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Tonight the wind is howling outside our B and B. I’m grateful not to be in the fishing boat that we saw heading out at supper time.

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Tomorrow we’ll hike again and see if we can find any more moose or caribou near the Point Riche lighthouse. And then we’ll continue south into Gros Morne Park. Hoping for a few sunny days to explore the mountains!

Day Six: Churchill Falls

Today was a lovely relaxed day. We picked up our satellite phone (available free to residents and visitors driving the Trans-Labrador Highway Рthere is no cell service and the communities are 300 km apart or more with nothing in between).  Then we hiked up to see Crystal Falls near Labrador City.

 

The start of the hike was hard to find – just a clearing in the woods and a steep path of boulders. We climbed and climbed until we realized we had somehow missed the (also unmarked) turn to the falls. After backtracking, we did find the path into the woods and it was worth the trek.

 

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The highway to Churchill Falls is well paved and we did see some vehicles from time but mostly it was just our car for as far as the eye could see in any direction.

We climbed hills, crossed bridges over immense lakes, passed bogs of tamarack, black spruce and low shrubs, and watched for caribou.

 

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We saw two otters playing in a lake and stopped for a photo. The wind was so strong, I couldn’t hold the camera still and I was nearly blown off my feet.

Just before arriving in Churchill Falls, we pulled over to take a photo of a large split rock.

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Then we noticed a road leading down further. We followed it and discovered a hiking trail that took us through the woods, clambering over fallen trees to a series of lookout points over the Churchill Falls.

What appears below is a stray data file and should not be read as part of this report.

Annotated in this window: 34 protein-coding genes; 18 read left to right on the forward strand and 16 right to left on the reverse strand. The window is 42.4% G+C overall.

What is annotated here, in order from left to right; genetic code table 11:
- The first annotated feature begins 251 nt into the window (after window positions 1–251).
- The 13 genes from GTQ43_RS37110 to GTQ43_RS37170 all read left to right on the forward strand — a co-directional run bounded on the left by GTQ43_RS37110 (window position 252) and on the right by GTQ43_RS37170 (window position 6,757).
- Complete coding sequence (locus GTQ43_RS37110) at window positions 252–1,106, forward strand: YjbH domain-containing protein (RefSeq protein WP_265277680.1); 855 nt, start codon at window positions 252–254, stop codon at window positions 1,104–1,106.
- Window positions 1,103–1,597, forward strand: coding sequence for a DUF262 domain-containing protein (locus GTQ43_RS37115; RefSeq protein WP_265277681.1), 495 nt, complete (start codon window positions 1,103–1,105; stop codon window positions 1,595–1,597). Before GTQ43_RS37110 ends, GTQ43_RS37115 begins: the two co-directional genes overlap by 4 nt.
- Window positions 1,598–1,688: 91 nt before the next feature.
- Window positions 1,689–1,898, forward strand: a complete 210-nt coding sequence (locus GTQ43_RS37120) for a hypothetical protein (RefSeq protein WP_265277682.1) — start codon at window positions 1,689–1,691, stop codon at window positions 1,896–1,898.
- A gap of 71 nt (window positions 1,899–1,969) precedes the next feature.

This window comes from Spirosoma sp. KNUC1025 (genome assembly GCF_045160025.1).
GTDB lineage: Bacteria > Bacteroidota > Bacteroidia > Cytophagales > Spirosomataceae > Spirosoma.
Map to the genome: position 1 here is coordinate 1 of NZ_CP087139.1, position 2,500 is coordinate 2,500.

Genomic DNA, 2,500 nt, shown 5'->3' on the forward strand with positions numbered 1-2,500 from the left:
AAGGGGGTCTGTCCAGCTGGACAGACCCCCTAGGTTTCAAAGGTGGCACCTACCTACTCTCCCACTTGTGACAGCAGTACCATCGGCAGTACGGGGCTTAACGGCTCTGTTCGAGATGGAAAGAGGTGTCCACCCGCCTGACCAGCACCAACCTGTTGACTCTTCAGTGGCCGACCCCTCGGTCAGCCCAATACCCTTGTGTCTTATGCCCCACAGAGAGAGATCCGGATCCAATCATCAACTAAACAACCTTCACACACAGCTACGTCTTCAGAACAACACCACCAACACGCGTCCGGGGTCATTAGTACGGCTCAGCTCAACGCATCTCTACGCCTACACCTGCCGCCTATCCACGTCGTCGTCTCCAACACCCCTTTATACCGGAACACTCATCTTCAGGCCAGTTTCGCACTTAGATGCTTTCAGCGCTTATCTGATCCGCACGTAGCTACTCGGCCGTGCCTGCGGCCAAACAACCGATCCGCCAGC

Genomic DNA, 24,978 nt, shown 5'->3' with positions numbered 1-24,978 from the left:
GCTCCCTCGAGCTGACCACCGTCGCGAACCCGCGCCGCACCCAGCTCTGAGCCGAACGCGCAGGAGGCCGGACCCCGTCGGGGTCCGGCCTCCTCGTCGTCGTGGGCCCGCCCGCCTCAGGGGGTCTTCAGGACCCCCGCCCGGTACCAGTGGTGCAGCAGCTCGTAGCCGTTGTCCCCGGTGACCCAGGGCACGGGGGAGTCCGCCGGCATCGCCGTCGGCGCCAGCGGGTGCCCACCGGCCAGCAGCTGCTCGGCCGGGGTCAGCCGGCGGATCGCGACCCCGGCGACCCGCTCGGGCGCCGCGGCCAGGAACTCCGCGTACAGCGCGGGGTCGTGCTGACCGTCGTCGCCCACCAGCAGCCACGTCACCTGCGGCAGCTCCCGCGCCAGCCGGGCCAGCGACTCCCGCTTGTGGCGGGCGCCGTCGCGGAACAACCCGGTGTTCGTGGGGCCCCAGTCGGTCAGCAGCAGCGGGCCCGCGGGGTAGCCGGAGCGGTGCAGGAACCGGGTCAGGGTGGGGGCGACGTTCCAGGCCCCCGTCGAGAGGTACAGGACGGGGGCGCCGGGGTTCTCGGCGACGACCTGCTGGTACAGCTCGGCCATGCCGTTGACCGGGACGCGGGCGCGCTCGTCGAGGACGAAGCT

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The community itself reminds me of Fermont, Quebec. It’s also a company town and includes a large building that houses the hotel, library, post office, swimming pool, school, and sportsplex. The houses are clustered not far from this central building. And for a good reason – it gets really cold here in the winter.¬† The school is only closed when the temperature reaches -50 C (-58 F). So if it’s -49C, kids still have to go to school!

When we checked in at the hotel, we were asked if we wanted to do “the tour” (the tour of the Churchill Falls generating station). As soon as I heard it involves going 90+ stories below ground, I was out.

Instead, the desk clerk told us of a steep gravel side road we could take down to a section of the Churchill River where the diverted water rejoins the river. The company has created a lovely recreational area with benches, a boat ramp and dock. That is where we watched the sun set tonight.

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And on the drive back up to town, an Arctic hare bounded across the road in front of us!